In the search for stiff, light, durable and easily manufactured materials, there has been an ever-increasing emphasis on composites over the past 50 years. Although metals have excellent strength and toughness combinations they are quite dense and many corrode in use. Attention has then turned to ceramics and polymers, which are lighter and more corrosion-resistant, but often lack toughness.
Generally, a composite is a combination of two materials that exhibit desired properties of both constituents, such as compressive strength of the matrix and tensile strength of the fibres. Usually, they consist of ceramic or polymer fibres embedded in a matrix, usually a thermosetting resin such as an epoxy or polyester, but can also be thermoplastics or ceramics or even metals. The fibres are strong due to the removal of flaws in the case of ceramics and molecular alignment for polymers. The three main types of fibre used are:
- Aramid (aromatic polyamides, such as Kevlar ).
In some types of composite, the fibres are oriented randomly within a plane, while in others the material is made up of a stack of differently-oriented "plies" to form a laminate, each ply containing an aligned set of parallel fibres.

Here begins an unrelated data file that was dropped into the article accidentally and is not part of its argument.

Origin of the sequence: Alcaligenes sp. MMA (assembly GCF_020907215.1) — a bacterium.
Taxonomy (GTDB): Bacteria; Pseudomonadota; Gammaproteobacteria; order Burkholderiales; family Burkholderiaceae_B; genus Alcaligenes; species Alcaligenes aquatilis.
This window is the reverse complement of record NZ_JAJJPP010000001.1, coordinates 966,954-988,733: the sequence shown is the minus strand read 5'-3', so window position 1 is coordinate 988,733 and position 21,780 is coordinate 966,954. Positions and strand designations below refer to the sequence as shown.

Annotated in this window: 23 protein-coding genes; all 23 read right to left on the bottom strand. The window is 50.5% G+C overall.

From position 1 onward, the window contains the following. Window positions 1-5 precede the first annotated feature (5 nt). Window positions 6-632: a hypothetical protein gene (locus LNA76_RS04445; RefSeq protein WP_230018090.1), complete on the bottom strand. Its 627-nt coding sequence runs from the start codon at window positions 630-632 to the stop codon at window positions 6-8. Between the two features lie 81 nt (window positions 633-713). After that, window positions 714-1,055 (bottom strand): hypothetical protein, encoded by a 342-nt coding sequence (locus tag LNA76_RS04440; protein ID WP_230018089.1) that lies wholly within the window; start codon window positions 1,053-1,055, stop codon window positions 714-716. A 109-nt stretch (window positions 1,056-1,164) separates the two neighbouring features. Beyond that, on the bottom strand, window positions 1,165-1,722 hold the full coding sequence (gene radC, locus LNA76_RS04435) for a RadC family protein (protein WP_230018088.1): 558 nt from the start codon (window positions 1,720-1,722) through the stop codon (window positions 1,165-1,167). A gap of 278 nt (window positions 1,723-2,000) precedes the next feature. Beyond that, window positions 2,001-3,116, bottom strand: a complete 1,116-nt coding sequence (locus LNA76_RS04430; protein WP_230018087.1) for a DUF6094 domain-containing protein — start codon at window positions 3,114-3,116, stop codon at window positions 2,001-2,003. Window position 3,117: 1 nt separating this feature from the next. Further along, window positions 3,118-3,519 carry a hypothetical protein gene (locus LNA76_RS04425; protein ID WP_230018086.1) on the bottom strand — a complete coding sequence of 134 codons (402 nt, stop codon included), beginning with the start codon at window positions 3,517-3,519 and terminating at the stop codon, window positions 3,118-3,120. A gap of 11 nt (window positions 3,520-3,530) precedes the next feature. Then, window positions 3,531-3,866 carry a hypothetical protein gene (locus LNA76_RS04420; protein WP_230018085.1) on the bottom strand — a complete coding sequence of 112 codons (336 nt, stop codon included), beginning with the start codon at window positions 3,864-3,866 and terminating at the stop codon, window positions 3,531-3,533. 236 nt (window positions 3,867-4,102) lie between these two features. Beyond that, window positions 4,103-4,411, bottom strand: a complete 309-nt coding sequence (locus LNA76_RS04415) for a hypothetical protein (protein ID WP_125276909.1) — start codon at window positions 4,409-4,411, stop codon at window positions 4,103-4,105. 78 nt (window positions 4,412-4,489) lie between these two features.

The choices of composition and of the materials used as matrix and fibre are dependent on the required properties. This can be deduced by deriving a merit index for the performance required followed by the use of Ashby property maps.
As is often the case with science, it is nature that hints at the good mechanical properties of composites, for example wood and bones. For thousands of years we have been using composites, whether it be in brick walls or concrete, and now, composites are widely used in automotive, aerospace, marine and sports applications. Therefore an understanding of how composite materials behave is crucial to any technological advances.